• I agree that the concept of the “academic workforce” needs to be clarified. Perhaps one could say, someone who has a higher degree and teaches at a college or university, whether part or full time. If the normal teaching load of a tenured or untenured professor is six courses per year, and the substitute teaches three courses in a year, the sub should receive half of what a full time tenured professor receives.
      “Job security” means all academic employees should be told clearly what they can be dismissed for, and what they must achieve to rise in rank. The criteria must be clear and transparent, and must apply equally to all teaching and/or research workers, regardless of rank or seniority. Compulsory student evaluations must be abolished. The tenure system must be abolished. Individual students may be allowed to submit evaluations, first to the teacher for in-person discussion, and next if necessary to a mediator. Constructive dismissal must be disallowed by policy and by law. All employees should know what constructive dismissal is, and all should have generous unemployment insurance.
      All employees should be provided with medical insurance and paid time off if they work full time. All employees should be provided with the same travel allowances for conference attendance and presentation, and for distant research.

  4. […] Resolution Review […]

  5. The problem of Adjunct and part-time employment in today’s academic world, in the United States, represents a sea change in the cultural and social commitment by the public and society to higher education. I founded a group on LinkedIn in 2009 entitled The Adjunct Network (https://www.linkedin.com/groups?gid=1906855 } as a professional forum in which individuals in the United States who are or have held adjunct teaching positions could gather and share their experiences and questions about the life and career of adjunct teaching at the post-secondary level.. We are about to celebrate our 6th year and today number 9,226 members and three sub-groups.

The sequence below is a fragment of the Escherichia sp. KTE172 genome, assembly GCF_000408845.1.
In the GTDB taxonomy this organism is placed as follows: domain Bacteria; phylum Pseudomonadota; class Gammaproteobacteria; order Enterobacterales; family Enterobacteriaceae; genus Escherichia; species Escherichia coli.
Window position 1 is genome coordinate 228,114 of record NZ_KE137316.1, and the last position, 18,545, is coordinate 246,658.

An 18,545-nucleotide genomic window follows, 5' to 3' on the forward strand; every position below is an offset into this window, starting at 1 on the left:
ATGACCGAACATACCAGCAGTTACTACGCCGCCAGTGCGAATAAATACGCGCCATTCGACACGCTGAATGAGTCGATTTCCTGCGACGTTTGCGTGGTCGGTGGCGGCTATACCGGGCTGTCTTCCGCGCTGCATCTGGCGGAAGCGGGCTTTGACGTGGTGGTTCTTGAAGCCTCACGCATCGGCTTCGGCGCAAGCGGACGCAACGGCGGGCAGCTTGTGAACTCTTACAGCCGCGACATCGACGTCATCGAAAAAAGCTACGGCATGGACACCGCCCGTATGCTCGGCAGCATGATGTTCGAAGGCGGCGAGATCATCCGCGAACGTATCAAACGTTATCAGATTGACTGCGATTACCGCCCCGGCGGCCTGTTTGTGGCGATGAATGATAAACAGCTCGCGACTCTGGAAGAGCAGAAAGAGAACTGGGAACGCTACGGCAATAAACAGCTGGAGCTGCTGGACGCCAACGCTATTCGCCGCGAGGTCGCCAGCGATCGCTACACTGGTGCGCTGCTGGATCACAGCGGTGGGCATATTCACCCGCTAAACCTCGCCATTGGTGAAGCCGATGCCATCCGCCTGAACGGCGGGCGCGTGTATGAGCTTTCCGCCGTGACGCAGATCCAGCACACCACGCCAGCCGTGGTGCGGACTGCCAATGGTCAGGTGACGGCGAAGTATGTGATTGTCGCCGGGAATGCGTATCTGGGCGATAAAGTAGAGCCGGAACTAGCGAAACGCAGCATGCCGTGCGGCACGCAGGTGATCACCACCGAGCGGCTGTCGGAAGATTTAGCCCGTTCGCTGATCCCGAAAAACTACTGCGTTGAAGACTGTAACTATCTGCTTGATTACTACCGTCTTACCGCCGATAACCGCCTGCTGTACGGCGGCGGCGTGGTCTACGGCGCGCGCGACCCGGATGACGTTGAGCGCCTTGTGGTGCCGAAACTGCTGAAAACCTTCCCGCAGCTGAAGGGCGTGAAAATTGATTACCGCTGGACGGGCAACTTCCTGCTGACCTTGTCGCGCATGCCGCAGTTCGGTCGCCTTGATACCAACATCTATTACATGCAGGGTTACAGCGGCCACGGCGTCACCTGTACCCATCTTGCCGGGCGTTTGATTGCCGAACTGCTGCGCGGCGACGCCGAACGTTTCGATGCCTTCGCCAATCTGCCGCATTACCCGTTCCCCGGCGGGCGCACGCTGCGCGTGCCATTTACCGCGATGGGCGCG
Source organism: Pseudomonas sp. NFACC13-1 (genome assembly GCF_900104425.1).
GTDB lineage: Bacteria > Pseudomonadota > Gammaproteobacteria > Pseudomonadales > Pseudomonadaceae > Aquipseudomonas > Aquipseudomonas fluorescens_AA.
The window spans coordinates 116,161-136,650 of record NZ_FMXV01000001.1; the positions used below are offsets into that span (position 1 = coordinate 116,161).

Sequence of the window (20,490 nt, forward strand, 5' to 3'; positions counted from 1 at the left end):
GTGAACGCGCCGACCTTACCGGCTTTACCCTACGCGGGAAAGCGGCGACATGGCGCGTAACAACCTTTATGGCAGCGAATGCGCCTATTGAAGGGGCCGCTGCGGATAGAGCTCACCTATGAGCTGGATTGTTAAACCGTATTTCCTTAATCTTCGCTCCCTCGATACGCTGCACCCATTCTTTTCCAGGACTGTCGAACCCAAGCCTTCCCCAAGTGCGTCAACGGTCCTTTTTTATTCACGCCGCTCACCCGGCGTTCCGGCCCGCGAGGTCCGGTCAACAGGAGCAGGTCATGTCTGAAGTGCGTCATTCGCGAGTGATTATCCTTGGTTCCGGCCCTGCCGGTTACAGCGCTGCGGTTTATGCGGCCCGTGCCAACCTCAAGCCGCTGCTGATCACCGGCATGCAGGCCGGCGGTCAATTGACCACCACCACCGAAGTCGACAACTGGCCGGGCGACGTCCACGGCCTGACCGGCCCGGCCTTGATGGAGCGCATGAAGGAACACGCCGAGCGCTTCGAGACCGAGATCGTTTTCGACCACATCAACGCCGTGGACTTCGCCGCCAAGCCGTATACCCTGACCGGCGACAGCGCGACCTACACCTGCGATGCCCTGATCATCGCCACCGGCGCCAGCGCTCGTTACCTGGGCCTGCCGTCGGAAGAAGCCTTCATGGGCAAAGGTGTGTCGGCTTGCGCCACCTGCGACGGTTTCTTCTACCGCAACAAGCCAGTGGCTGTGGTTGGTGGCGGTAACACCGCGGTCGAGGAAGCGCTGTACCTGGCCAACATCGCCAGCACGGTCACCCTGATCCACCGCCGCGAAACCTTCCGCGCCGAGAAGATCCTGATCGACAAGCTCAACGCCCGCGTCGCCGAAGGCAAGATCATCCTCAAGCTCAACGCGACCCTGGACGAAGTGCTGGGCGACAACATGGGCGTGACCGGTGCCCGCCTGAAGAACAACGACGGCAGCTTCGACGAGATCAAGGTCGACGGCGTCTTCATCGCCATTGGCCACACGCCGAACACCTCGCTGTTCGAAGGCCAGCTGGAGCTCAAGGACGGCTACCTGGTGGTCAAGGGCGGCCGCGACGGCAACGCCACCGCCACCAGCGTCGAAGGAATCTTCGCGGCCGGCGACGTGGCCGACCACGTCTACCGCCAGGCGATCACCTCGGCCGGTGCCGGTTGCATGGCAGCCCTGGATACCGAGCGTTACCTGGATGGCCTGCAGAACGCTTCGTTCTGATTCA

I am happy to see that the AAA has proposed a resolution on part-time and adjunct employment. However, as I’ve seen in our group, there are a number of issues which are far broader than anthropology here and certain actions which would be required by the institutions that control the access, certification, employment, and governance of post-secondary educations and the careers of the students who are the products of these institutions.

    A major element in all of this is the oversupply of cheap unregulated labor who are available to the institutions who hire as teachers. There is a real irony here in that the student who is trained to become an academic is asked to go into debt to earn a degree (MA, PhD) level and in return MAY be lucky enough to get an short term contract that will pay less than the debt interest they have incurred.

    I suggest that adjunct anthropologists join the Adjunct Network and see what their adjunct colleagues have been dealing with as well as tips on how to solve problems encountered in the classroom, online, and with their full time counterparts.